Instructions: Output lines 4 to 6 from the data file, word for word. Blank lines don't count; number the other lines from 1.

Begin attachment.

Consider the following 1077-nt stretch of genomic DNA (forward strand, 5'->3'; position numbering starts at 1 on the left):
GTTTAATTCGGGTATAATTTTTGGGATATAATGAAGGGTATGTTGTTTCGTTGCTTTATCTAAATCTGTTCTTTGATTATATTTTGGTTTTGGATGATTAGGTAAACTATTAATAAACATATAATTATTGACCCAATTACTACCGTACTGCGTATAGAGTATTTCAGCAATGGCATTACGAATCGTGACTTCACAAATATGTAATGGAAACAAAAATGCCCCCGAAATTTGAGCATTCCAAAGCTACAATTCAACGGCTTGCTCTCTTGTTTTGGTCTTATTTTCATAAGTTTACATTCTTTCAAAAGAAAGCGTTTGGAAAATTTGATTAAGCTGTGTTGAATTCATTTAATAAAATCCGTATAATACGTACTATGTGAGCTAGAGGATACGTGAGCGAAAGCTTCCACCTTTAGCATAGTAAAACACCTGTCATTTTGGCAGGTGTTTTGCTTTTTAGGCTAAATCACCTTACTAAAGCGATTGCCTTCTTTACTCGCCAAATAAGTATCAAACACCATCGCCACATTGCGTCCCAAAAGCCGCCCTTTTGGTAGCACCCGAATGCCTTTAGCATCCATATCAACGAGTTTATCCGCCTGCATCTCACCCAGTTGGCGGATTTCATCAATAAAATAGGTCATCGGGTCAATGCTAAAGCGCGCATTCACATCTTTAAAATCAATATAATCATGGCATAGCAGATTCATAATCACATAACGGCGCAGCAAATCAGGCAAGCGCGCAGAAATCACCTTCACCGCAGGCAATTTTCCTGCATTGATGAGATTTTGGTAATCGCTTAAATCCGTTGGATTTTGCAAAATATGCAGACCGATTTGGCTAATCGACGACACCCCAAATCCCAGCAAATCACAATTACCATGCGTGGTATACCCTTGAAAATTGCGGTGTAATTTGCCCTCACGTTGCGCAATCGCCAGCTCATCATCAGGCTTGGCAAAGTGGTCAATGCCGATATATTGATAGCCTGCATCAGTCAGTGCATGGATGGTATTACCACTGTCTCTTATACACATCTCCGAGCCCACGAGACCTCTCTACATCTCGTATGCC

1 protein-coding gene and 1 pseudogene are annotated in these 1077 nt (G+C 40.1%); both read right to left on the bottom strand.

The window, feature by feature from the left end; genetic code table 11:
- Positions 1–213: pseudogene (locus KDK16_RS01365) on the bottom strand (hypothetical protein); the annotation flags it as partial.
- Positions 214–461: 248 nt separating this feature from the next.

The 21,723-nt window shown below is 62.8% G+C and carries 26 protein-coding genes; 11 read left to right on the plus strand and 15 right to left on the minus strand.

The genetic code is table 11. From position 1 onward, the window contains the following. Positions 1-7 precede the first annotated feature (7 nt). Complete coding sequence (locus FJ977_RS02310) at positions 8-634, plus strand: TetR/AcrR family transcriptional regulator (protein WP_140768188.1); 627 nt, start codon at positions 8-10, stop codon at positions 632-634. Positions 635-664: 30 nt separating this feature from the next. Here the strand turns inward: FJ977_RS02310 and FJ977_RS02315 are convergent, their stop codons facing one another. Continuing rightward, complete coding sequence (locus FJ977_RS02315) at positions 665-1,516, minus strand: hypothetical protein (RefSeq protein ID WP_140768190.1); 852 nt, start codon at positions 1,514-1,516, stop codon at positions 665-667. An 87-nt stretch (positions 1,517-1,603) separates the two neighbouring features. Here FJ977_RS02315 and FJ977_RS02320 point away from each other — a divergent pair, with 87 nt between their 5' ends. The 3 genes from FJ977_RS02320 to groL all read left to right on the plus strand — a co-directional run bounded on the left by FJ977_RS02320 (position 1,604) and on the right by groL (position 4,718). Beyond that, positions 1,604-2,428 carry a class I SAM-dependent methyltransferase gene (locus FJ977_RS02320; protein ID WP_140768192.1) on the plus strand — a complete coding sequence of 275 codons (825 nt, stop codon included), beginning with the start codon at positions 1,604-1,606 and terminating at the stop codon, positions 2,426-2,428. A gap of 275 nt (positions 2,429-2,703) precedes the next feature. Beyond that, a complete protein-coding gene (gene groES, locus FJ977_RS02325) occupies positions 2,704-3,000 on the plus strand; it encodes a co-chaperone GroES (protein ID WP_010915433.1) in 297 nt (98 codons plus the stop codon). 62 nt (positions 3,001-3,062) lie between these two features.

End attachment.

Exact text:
The window, feature by feature from the left end; genetic code table 11:
- Positions 1–213: pseudogene (locus KDK16_RS01365) on the bottom strand (hypothetical protein); the annotation flags it as partial.
- Positions 214–461: 248 nt separating this feature from the next.